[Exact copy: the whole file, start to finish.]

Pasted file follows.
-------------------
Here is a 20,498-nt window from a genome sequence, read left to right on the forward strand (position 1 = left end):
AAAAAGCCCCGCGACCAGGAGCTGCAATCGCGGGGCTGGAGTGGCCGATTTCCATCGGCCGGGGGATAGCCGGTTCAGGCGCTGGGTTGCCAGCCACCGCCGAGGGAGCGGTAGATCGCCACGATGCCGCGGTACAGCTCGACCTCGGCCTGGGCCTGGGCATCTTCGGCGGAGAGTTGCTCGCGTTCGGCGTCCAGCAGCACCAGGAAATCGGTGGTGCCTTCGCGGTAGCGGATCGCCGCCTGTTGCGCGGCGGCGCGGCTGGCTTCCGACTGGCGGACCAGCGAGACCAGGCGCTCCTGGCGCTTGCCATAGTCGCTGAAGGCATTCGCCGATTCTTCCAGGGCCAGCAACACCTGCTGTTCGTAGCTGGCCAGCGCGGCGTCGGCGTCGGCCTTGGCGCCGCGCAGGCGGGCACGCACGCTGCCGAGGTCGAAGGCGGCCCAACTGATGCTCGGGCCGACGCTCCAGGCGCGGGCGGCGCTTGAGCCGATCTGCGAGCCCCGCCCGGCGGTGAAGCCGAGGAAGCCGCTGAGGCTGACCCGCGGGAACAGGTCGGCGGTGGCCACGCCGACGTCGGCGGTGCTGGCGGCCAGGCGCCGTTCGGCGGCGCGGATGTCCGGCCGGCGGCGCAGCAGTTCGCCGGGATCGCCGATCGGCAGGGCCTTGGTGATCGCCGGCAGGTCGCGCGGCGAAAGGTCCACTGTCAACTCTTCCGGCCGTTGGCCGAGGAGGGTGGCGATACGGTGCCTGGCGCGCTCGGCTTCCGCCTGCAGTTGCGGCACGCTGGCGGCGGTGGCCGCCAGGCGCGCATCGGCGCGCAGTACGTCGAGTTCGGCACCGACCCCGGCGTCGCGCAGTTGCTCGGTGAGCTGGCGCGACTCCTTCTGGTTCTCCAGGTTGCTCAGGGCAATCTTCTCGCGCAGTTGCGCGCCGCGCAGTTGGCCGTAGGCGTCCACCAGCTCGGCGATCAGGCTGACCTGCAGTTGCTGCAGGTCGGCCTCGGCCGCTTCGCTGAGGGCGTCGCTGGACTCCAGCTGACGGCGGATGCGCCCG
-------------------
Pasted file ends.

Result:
Here is a 20,498-nt window from a genome sequence, read left to right on the forward strand (position 1 = left end):
AAAAAGCCCCGCGACCAGGAGCTGCAATCGCGGGGCTGGAGTGGCCGATTTCCATCGGCCGGGGGATAGCCGGTTCAGGCGCTGGGTTGCCAGCCACCGCCGAGGGAGCGGTAGATCGCCACGATGCCGCGGTACAGCTCGACCTCGGCCTGGGCCTGGGCATCTTCGGCGGAGAGTTGCTCGCGTTCGGCGTCCAGCAGCACCAGGAAATCGGTGGTGCCTTCGCGGTAGCGGATCGCCGCCTGTTGCGCGGCGGCGCGGCTGGCTTCCGACTGGCGGACCAGCGAGACCAGGCGCTCCTGGCGCTTGCCATAGTCGCTGAAGGCATTCGCCGATTCTTCCAGGGCCAGCAACACCTGCTGTTCGTAGCTGGCCAGCGCGGCGTCGGCGTCGGCCTTGGCGCCGCGCAGGCGGGCACGCACGCTGCCGAGGTCGAAGGCGGCCCAACTGATGCTCGGGCCGACGCTCCAGGCGCGGGCGGCGCTTGAGCCGATCTGCGAGCCCCGCCCGGCGGTGAAGCCGAGGAAGCCGCTGAGGCTGACCCGCGGGAACAGGTCGGCGGTGGCCACGCCGACGTCGGCGGTGCTGGCGGCCAGGCGCCGTTCGGCGGCGCGGATGTCCGGCCGGCGGCGCAGCAGTTCGCCGGGATCGCCGATCGGCAGGGCCTTGGTGATCGCCGGCAGGTCGCGCGGCGAAAGGTCCACTGTCAACTCTTCCGGCCGTTGGCCGAGGAGGGTGGCGATACGGTGCCTGGCGCGCTCGGCTTCCGCCTGCAGTTGCGGCACGCTGGCGGCGGTGGCCGCCAGGCGCGCATCGGCGCGCAGTACGTCGAGTTCGGCACCGACCCCGGCGTCGCGCAGTTGCTCGGTGAGCTGGCGCGACTCCTTCTGGTTCTCCAGGTTGCTCAGGGCAATCTTCTCGCGCAGTTGCGCGCCGCGCAGTTGGCCGTAGGCGTCCACCAGCTCGGCGATCAGGCTGACCTGCAGTTGCTGCAGGTCGGCCTCGGCCGCTTCGCTGAGGGCGTCGCTGGACTCCAGCTGACGGCGGATGCGCCCG